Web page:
The Magazine lists a selection of general interest books, films, and albums by alumni. For additional alumni releases, browse the Magazine’s Goodreads bookshelf.

Ten Books That Shaped the British Empire: Creating an Imperial Commons

Antoinette Burton, AM’84, PhD’90 Coeditor

Each of the 10 essays in this collection examines a book that influenced, and was influenced by, the British Empire—from Jane Eyre to Gandhi’s Hind Swaraj. Drawing from imperial studies and transnational book history, the essays offer a fresh perspective on the role of print culture in the British Empire as well as how books shaped one of history’s most powerful empires.

American Biodefense: How Dangerous Ideas about Biological Weapons Shape National Security

Frank L. Smith III, SB’00, AM’03, PhD’09 Author

Biological weapons have threatened US national security as early as the Revolutionary War, when British forces reportedly infected Continental troops with smallpox. But today most American funding for biodefense comes from public health, not military, budgets. Frank L. Smith III argues that US armed forces neglect biodefense in favor of bullets, bombs, and kinetic warfare, leaving America more vulnerable not only to biological weapons but also to radiation and cyber attacks.

Everyday Life in the Muslim Middle East

Donna Lee Bowen, AM’72, PhD’81, and Evelyn A. Early, PhD’80 Coeditors

Containing contributions from editors and scholars including Anne Betteridge, AM’74, PhD’85; William Beeman, AM’71, PhD’76; Marcie Patton, AM’77, PhD’89; Robert Bianchi, AB’66, AM’68, PhD’77, JD’95; and Christine Nutter, AM’05, PhD’13, this collection of 37 essays aims to show the depth and diversity of life in the Muslim Middle East. Topics covered in the book range from Moroccan child rearing to Iran’s LGBT subculture. The third edition includes insight into the effect recent wars and uprisings, social media, and technology have had on Muslims’ lives and regional politics.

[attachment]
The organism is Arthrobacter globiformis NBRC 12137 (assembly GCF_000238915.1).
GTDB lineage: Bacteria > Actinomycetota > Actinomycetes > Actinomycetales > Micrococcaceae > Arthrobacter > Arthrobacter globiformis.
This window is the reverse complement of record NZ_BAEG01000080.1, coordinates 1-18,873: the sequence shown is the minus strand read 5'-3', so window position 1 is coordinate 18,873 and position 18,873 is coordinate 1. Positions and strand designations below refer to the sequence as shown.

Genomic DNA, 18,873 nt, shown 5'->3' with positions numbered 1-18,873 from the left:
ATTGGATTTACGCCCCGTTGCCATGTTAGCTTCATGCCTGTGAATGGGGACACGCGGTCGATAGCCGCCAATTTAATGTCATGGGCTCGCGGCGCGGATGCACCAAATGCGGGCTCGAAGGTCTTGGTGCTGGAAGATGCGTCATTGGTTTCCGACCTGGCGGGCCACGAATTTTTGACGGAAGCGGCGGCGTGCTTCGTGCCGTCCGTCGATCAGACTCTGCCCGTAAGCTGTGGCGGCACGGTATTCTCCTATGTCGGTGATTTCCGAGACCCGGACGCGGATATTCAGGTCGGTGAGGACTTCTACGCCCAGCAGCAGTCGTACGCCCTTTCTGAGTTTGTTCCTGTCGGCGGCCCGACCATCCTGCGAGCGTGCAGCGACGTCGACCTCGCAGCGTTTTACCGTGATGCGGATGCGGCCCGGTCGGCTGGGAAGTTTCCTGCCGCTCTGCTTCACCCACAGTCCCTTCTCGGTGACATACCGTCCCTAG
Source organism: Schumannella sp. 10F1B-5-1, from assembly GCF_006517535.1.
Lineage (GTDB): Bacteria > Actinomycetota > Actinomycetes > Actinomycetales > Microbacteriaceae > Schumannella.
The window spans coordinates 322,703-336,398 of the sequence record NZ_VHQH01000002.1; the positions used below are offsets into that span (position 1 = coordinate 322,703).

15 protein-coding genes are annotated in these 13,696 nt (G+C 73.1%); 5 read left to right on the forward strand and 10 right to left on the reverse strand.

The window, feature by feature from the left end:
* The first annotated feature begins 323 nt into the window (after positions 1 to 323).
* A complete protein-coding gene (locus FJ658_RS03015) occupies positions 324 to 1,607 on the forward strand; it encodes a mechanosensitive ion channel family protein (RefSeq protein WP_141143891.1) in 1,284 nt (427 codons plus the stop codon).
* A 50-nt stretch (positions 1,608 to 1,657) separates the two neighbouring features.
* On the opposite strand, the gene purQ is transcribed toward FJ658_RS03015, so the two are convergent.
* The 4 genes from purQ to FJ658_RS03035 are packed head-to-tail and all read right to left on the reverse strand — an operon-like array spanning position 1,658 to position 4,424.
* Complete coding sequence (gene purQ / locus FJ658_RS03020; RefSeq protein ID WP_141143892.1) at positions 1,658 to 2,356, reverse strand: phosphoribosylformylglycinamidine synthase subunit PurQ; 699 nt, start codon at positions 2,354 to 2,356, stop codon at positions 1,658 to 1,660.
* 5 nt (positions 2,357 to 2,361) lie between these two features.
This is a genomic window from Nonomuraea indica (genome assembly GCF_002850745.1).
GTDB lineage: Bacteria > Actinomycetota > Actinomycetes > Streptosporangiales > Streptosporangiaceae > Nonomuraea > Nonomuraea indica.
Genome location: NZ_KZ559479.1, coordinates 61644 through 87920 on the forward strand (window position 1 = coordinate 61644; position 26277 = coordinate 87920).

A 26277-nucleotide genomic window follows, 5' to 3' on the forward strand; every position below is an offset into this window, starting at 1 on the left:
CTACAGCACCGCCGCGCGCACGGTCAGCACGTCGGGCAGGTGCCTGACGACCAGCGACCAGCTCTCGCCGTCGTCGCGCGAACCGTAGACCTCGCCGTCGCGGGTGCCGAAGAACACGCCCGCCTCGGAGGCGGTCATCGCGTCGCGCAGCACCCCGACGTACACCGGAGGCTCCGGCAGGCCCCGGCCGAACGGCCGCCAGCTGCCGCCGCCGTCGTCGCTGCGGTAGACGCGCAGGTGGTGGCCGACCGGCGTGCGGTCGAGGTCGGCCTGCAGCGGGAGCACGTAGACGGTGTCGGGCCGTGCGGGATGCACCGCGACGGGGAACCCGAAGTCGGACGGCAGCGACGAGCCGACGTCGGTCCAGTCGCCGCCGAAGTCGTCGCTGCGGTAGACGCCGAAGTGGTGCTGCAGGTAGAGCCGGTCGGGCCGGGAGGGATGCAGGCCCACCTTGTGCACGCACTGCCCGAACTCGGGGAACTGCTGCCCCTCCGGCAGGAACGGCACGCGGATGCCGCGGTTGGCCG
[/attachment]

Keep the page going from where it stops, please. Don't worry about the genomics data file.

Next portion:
Boom, Bust, Exodus: The Rust Belt, the Maquilas, and a Tale of Two Cities

Chad Broughton, AM’97, PhD’01 Author

In 2004 a Maytag refrigerator plant closed in the small town of Galesburg, Illinois, and reopened as a maquila, or a factory operating in a free-trade zone, in the border city of Reynosa, Mexico. Galesburg workers scrambled to find new employment while jobs and money streamed into Reynosa, but the lasting impacts were much more complex. Focusing on how the plant’s relocation affected residents in each city over the following decade, Chad Broughton, a senior lecturer at the University of Chicago, offers a nuanced examination of the effects and costs of globalization and industrial migration.

Red Notice: A True Story of High Finance, Murder, and One Man’s Fight for Justice

Bill Browder, AB’85 Author

American-born financier Bill Browder describes his journey to the helm of the largest investment fund in post-USSR Russia and how his attempts to gain more transparency in the country’s business culture led President Vladimir Putin to revoke his visa in 2005. After one of his lawyers, Sergei Magnitsky, was arrested and died at the hands of Russian officials a few years later for investigating a raid on Browder’s Moscow offices, Browder became devoted to exposing corruption and human rights abuses in Putin’s government. Browder also covers his ongoing campaign for reform—and justice for Magnitsky.

Who’s Afraid of Academic Freedom?

Akeel Bilgrami, PhD’83 Coeditor

In 17 essays, senior academics— including University faculty members John Mearsheimer; Richard A. Shweder; Geoffrey R. Stone, JD’71; and President Robert J. Zimmer— tackle the complicated and often controversial issue of academic freedom. Coedited by Akeel Bilgrami, a philosophy professor at Columbia University, the essays discuss obstacles to free inquiry that the writers have experienced personally or professionally, from the influence of donors to institutional review board licensing to intellectual orthodoxy, and affirm the importance of academic freedom in our society.